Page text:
In addition to my earlier posting about 2 perf cameras, is there anyone
out there who has used of is using them and if so, what are your views?
The indie film "Slaughter Rule" was shot in the 2-perf Multivision-235 format.
The short story is that when 2-perf Techniscope came out, color duplicating stocks were not good enough to do a decent blow-up to 35mm 4-perf CinemaScope so Technicolor offered a deal to people using that format (which Technicolor Italia introduced in 1962) that it could be blown-up directly from the 2-perf Eastmancolor negative to three 4-perf 35mm CinemaScope B&W positive "matrices", which then were used to make dye transfer prints, thus saving a generation and creating very nice release prints. When Technicolor killed off dye transfer printing in the mid 1970's, it effectively killed off the Techniscope format (plus that was the era of new quiet sync-sound cameras like the Panaflex and the Arri-BL and none of them did 2-perf.)
In 1984, John Alcott developed the Super-35 format for "Greystoke", which he called "Super Techniscope" (although he had really re-invented "SuperScope-235".)
The main impediment to 2-perf is the lack of modern cameras (most old 2-perf equipment are Eclair Cameflexes and Arri-2C's). Multivision uses a modified Moviecam. 3-perf has become more popular as an alternative to 4-perf and has some advantages in terms of framing flexibility for theatrical and TV, while 2-perf creates a natural 2.66 Full Aperture which means that it has to be panned & scanned for non-letterboxed TV just like scope photography.
2-perf was used by James Cameron to shoot the real "Titanic" wreck for the movie "Titanic" and was then digitally converted to 4-perf Super-35 (with a hard matte.) The advantage was the longer running times possible on the camera loads.
Cinematographer / L.A.
Chris Maris :
>In addition to my earlier posting about 2 perf cameras, is there anyone >out there who has used of is using them and if so, what are your views?
Was popular around the late 1950's called Techniscope if I don't disremember. Shot a few features in Indonesia for Run Run Shaw, Hong Kong based, you know, early Kung Fu movies on a modified Arri, mostly about Indonesians slashing up Japanese and Dutch.
Saved a good deal of money, but editing was a bitch as there was no room for a splice. I suspect that must've been the start of A-B neg cutting. Again I sort of recall it was Gaumont-Kalee who proposed building 2 perf projectors for the Far East. You see, release prints had to be 4 perf, so that was a waste, and optical blow-up became very expensive, leading to its demise. But Hollywood put a stop to that. Indonesia would then be in the same boat as Uzbekistan with its 32mm, or very early Canada with 28mm. NO MORE DORIS DAY!!!!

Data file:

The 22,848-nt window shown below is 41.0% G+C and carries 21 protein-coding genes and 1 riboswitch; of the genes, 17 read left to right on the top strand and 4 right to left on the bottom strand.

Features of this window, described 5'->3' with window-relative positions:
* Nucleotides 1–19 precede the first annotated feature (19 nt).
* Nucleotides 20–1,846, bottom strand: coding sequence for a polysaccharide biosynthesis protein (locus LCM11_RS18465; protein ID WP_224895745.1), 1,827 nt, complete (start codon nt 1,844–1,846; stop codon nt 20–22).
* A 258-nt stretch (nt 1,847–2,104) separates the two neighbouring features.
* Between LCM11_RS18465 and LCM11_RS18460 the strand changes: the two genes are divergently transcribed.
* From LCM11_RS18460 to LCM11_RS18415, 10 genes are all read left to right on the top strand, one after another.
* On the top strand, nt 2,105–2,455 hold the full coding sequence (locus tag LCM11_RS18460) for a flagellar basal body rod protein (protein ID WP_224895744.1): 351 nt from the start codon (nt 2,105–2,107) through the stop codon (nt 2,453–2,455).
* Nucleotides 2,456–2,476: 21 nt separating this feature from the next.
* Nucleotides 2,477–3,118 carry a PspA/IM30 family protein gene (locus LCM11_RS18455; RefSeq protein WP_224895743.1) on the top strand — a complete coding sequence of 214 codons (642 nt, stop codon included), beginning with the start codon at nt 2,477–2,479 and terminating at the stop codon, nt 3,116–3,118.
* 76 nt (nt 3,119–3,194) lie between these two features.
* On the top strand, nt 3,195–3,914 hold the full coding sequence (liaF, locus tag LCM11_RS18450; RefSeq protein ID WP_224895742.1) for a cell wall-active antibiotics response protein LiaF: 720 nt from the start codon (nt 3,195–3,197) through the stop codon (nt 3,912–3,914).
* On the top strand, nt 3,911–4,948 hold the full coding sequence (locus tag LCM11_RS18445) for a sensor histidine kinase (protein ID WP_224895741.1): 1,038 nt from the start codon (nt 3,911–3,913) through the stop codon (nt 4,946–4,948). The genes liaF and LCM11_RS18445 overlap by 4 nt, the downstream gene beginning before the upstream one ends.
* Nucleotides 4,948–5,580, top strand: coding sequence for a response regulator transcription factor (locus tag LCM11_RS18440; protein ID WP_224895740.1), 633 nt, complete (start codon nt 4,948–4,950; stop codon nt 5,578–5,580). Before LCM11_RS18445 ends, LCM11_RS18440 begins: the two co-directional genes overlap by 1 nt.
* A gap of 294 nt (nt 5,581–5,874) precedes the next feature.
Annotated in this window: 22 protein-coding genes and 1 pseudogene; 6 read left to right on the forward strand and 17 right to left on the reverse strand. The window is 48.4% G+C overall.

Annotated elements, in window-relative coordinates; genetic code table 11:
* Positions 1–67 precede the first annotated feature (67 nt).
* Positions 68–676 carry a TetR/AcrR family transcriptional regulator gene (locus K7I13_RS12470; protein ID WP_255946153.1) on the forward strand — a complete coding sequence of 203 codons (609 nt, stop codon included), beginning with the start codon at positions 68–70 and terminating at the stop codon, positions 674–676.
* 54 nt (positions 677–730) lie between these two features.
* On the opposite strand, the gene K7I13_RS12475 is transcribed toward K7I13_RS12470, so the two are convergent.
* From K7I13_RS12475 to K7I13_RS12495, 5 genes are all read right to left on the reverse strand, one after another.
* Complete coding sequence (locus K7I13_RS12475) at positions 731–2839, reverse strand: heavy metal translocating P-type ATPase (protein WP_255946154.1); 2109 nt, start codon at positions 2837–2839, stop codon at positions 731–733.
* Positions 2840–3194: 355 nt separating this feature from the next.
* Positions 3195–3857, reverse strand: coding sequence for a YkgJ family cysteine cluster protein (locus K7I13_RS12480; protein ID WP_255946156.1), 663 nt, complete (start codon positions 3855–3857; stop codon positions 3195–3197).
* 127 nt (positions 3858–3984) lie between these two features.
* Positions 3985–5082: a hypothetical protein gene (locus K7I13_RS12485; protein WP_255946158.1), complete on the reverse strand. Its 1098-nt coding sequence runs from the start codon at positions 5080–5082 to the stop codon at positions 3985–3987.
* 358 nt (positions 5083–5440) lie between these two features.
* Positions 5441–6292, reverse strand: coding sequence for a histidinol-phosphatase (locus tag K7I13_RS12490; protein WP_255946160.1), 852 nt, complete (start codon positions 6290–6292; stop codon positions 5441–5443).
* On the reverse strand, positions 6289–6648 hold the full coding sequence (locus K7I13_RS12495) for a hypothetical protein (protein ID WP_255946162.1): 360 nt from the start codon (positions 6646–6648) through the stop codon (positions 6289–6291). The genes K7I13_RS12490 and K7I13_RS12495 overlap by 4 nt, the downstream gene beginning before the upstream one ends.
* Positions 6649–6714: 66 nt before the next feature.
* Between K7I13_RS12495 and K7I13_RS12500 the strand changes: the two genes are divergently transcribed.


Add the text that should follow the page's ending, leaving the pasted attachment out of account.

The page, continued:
So I asked Google, found this :
On a specialized optical printer, Technicolor added a 2 x 1 anamorphic squeeze and, at the same time, optically 'blew up' the half-frame image to the full, 4 perf., anamorphic format. It could then be projected in the same way as regular CinemaScope/anamorphic films in virtually any cinema around the world. Despite this 50% enlargement of the image, Techniscope was usually clearer and sharper than CinemaScope at the time. It was ironic that it performed better than the system it tried to emulate. While the laboratory work was slightly more expensive than normal, production costs in film stock were cut in half. And there were further savings by avoiding the need to hire the more expensive anamorphic camera lenses.
Oh yes, the Dutch had a good idea HOW to make inexpensive anamorphic type lenses. A company called "Oude Delft" made a contraption from 2 mirrors, one concave, one convex, hung in front of an ordinary lens.
You'll be surprised to learn these movies were shot 2 perf...
The Ipcress File (United Artists 1965)
Fistful of Dollars (United Artists 1967)
The Good, the Bad, and the Ugly (United Artists 1967)
Once Upon a Time in the West (Paramount 1969)
American Graffiti (Universal 1973)
In answer to your query, better stick with 35mm or if you want to save money, not only in neg stock but ease of shooting, smaller package etc, use Super 16. Everything is still in place for its use and you don't have to re-invent the wheel.